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Palestinian Landslide For Abbas

Mahmoud Abbas was elected Palestinian Authority president by a landslide, winning 62.3 percent of the vote, officials said Monday, announcing the final tally. The result paves the way for Abbas to resume peace talks with Israel while leaving him with the tough task of reining in powerful armed groups.

Abbas' main challenger, independent candidate Mustafa Barghouti, won about 20 percent, the official said. The remaining five candidates scored in low single digits.

Turnout figures were not immediately available due to confusion over the number of eligible voters.

In his acceptance speech, Abbas said he faces a difficult mission, but he reiterated that he would not go after militants. Instead, he said, he wants to "give our fugitives a life of dignity," referring to those wanted by Israel.

"I present this victory to the soul of Yasser Arafat and present it to our people and to our martyrs," Abbas said, referring to Palestinians killed in the conflict with Israel.

The Islamic militant group Hamas, commenting after the first results were announced, complained of voting irregularities but at the same time said that it will work with Abbas.

The Islamic militant group boycotted Sunday's vote and urged supporters to stay away, but did not try to disrupt the election.

Hamas objects, among other things, to a decision by the Central Election Commission to extend voting by two hours and allow non-registered voters to participate.

One election official said the changes were made under heavy pressure from Abbas' ruling Fatah movement, which feared a low turnout would hurt their candidate.

The vote was witnessed by hundreds of foreign observers, including former U.S. President Jimmy Carter and former French Premier Michel Rocard.

In Washington, President Bush called the election a "historic" step toward a Palestinian state.

"The United States stands ready to help the Palestinian people realize their aspirations," said Mr. Bush. "The new Palestinian president and his Cabinet face critical tasks ahead, including fighting terrorism, combatting corruption, building reformed and democratic institutions and reviving the Palestinian economy."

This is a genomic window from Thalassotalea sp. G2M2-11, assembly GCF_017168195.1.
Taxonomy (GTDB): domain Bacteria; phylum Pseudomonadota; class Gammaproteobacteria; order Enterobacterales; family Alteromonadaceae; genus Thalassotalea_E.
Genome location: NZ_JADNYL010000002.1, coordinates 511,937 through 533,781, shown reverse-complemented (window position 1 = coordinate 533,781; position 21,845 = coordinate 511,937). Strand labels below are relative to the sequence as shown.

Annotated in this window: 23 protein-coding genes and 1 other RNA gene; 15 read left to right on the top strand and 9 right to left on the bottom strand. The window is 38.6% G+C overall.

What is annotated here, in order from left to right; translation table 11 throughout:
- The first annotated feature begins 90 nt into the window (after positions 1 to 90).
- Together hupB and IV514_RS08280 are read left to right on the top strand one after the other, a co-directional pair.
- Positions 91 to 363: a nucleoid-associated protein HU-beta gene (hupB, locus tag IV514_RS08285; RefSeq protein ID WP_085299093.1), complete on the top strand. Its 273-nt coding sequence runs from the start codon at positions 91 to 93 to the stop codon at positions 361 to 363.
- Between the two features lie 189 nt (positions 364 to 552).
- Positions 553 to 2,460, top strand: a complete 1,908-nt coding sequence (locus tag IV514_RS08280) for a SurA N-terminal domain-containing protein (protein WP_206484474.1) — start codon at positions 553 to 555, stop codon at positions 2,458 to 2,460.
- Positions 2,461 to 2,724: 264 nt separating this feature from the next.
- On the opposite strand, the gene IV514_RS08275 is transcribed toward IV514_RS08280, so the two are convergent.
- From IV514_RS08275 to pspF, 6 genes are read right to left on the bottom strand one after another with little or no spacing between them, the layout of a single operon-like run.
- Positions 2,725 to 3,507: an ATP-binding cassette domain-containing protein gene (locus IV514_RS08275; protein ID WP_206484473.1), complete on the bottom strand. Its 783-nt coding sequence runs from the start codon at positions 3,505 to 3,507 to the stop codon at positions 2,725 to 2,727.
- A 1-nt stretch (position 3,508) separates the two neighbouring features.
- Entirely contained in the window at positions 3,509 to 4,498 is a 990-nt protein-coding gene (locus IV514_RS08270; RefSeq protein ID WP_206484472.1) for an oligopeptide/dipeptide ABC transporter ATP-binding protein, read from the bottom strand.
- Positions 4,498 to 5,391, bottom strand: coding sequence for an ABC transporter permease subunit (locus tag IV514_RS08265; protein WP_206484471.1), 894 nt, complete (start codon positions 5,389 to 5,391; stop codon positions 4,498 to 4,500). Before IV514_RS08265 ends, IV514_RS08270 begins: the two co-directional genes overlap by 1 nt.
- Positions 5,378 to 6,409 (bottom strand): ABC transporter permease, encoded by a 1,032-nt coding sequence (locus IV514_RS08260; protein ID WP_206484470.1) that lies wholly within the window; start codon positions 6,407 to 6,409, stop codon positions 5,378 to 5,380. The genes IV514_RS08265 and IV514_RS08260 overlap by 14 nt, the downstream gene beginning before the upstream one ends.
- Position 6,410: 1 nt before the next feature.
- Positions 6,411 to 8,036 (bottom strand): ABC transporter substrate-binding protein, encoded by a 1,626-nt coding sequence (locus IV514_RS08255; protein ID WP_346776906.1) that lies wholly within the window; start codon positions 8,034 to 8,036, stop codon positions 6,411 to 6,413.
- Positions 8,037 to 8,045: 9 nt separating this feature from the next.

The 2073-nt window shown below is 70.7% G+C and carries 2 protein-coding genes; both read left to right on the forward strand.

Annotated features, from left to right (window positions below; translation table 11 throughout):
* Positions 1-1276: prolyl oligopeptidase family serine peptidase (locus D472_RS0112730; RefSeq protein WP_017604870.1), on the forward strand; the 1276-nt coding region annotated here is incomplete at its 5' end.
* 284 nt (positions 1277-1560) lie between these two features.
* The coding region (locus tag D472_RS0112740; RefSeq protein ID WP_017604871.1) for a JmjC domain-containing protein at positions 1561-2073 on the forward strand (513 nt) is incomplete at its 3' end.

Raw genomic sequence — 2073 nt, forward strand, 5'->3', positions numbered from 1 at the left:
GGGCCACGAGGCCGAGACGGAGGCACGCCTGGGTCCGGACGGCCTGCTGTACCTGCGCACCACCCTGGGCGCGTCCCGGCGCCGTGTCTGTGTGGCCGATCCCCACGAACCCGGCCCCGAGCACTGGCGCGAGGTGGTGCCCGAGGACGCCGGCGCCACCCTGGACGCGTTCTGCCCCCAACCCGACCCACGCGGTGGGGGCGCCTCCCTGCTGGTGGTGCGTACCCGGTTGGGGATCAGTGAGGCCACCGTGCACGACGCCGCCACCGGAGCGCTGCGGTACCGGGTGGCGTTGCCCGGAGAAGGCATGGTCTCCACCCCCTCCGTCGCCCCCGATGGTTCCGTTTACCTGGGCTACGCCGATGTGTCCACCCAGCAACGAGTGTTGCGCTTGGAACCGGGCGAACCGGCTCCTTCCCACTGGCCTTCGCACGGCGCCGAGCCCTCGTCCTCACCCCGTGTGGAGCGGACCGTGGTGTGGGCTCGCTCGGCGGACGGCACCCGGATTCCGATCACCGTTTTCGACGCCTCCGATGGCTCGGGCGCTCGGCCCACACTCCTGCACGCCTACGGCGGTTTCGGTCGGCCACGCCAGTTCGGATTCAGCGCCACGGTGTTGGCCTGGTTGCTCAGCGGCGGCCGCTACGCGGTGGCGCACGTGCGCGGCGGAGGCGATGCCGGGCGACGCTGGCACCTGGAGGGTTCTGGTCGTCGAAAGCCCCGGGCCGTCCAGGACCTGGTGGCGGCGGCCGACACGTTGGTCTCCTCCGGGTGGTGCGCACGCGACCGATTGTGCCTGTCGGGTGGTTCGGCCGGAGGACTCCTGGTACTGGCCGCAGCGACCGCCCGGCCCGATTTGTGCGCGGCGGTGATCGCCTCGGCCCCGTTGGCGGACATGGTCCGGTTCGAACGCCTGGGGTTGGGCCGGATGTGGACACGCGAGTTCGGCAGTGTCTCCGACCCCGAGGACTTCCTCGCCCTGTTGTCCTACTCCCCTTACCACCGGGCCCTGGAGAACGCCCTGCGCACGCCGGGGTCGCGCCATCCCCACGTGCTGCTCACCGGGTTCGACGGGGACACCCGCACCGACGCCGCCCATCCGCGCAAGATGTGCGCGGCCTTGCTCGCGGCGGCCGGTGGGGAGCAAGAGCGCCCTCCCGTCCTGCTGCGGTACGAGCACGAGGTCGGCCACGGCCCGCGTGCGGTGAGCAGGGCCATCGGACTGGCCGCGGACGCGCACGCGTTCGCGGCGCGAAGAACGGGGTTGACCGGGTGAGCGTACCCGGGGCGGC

Israeli leaders welcomed Abbas' victory, but said they will watch closely how hard he tries to subdue militants. Abbas could easily lose his political capital over a major bombing or shooting attack, and while most militant groups signaled they are willing to give him a chance, not all have signed on to a truce with Israel.

Still, Abbas' victory held out the promise of a new era after four decades of chaotic and corruption-riddled rule by Arafat, who died Nov. 11. Abbas, who has spoken out against violence and has the support of the international community, promises to reform the government and the unwieldy security services.

"The election is our weapon to change our life," said Souad Radwan, a 46-year-old teacher from the Gaza refugee camp of Jebaliya, whose house was demolished in an Israeli raid. "We are sick of the (Israeli) occupation and this troubled life."

Based on results from 10 of 16 electoral districts, Abbas won 65 percent of the vote, election officials said Monday. Final results were expected later in the day. Abbas' main challenger, independent Mustafa Barghouti, won 21 percent, while the remaining five candidates scored in the lower single digits.

After exit polls predicted a sweeping Abbas victory, cheering supporters took to the streets of the West Bank and Gaza. Gunmen fired in the air, motorists honked horns and members of Abbas' ruling Fatah movement, wearing checkered black-and-white headbands, danced in the streets.

In Israel, a new, more dovish coalition is expected to be approved by parliament Monday, another step toward a planned withdrawal from the Gaza Strip and four small West Bank settlements in the summer.

Prime Minister Ariel Sharon's new coalition partners, the moderate Labor Party and a small ultra-Orthodox faction, ensure a parliamentary majority for the pullback, despite fervent opposition from hardliners.